Jan. 15th, 2010

A friend of mine linked to an article about Sega's Bayonetta, claiming she's a straight-up empowering figure for female gamers. And while I value my friend's judgement, I have to disagree in the strongest possible terms here. I'll focus on Leigh Alexander's argument here, obviously not having played the game myself.

The author clearly takes a devil's advocate position, but the argument is based on little more than an audacious bluff. I actually find myself agreeing with large parts of it: I'm really not in favour of censorship, and I'm the last person who'll play gender role police. But the rest of it is held together with string.

Hypersexualized femininity is nothing new. While the 90s were the decade of Xtreem, the 00s take it even further in terms of femininity— a casual glance at the pop charts will show that it's being distorted into fanservice, and pop divas are held up as 'strong women' as well. There's a strong role model element attached to the portrayal of women in media, one that's just not there when it comes to men. Women's bodies are much more obviously commodified, for one, so there's certainly no repression of this particular brand of femininity elsewhere. Much of their lyrical content is put out by male songwriters, for another. We're often blind to this because we think of 'male' as the default.

"[C]ontext is the most important consideration in judging whether an element is appropriate or not," Leigh Alexander says, but there's some sleight of hand going on here. Whether it's appropriate or not isn't the issue— is it empowering? On the face of things, Alexander makes a sex-positive feminist statement, but when you spell it out, it sounds a lot like it's empowering when male programmers and designers stylistically oversexualize a female character on your behalf! It's hard to see where the empowerment comes in, and the designers have a strike against them already: if direct statements are made 'on behalf of' they're not genuinely empowering anyway.

Alexander claims that "Bayonetta takes the video game sexy woman stereotype from object to subject", and she does, but that's only trivially relevant. The game context is completely artificial, so it's uniquely malleable. There's no idea that Bayonetta has achieved anything to become who she is or obtain her powers, and conflict with the Enemy makes a poor substitute. And computer games of this sort need a protagonist and often have a main antagonist; of course neither of these are portrayed as powerless! (By contrast, a side character cannot end up more powerful than the main character and the antagonist or solve the player's problems for him; that's why there's such a throng of cute female sidekicks and healers. Might be fun to subvert in a highbrow indie game?)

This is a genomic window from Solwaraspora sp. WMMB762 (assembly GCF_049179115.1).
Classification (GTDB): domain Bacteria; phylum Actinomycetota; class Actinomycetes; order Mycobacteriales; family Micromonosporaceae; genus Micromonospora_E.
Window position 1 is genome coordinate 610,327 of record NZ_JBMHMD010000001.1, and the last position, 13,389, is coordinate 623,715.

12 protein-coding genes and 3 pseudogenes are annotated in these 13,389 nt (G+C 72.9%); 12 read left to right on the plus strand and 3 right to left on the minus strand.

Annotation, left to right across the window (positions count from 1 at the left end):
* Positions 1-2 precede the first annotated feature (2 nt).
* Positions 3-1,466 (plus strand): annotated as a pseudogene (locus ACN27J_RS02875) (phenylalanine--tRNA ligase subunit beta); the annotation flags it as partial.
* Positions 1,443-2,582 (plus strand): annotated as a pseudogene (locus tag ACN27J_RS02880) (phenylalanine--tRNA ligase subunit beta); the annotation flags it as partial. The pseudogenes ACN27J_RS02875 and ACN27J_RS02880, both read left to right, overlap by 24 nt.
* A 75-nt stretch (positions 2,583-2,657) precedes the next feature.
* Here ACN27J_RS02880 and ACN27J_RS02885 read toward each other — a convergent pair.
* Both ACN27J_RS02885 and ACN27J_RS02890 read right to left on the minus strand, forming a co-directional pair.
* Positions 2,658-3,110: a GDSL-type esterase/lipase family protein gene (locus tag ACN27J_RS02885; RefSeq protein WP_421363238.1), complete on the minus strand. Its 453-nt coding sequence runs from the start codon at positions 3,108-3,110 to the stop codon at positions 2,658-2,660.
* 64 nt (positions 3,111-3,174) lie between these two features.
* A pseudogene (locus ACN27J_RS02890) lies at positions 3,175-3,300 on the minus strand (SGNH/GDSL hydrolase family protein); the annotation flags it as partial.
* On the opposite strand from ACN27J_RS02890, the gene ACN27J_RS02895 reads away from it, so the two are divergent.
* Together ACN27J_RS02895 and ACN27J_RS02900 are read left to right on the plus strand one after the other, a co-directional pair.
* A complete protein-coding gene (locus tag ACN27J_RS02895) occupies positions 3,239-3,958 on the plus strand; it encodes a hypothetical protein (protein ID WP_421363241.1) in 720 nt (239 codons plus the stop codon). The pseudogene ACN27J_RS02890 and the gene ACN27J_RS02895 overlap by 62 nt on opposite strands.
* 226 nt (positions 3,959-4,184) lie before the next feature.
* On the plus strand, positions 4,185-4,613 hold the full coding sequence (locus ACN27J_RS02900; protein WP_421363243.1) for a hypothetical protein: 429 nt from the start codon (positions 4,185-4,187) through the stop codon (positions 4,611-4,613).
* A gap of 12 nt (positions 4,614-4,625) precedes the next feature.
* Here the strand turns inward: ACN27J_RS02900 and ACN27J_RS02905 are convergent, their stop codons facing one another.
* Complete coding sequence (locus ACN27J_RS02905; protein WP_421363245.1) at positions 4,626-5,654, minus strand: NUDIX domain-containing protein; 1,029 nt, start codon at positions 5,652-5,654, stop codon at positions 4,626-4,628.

So if it's not empowering, what is it, then? I'm inclined to accept part of Alexander's argument here: it's a loving paean to the games industry's fucked up portrayal of femininity. It's deliberate, and there's probably a myriad of motivations underlying it, but in essence, this is a parody. The same school of thought inspires drag queens. (Come on, 'Bayonetta' is a drag queen name.)

And frankly, I'm fine with that. These portrayals exist, and anything that holds those preconceptions to the light is a good thing. Bayonetta's personality sounds like a finely tuned trait mix intended to highlight them, so it's not empowering in itself. Any inherent empowerment is left as an exercise to the player. Or, to quote Alexander again,
To prohibit a character like Bayonetta, and rush to cover her up in disapproval, is a rejection of her particular brand of femininity. Why do that? Because she makes men uncomfortable? If men feel uncomfortable with Bayonetta, maybe that means she succeeds.


Julianna Lacroix

July 2010

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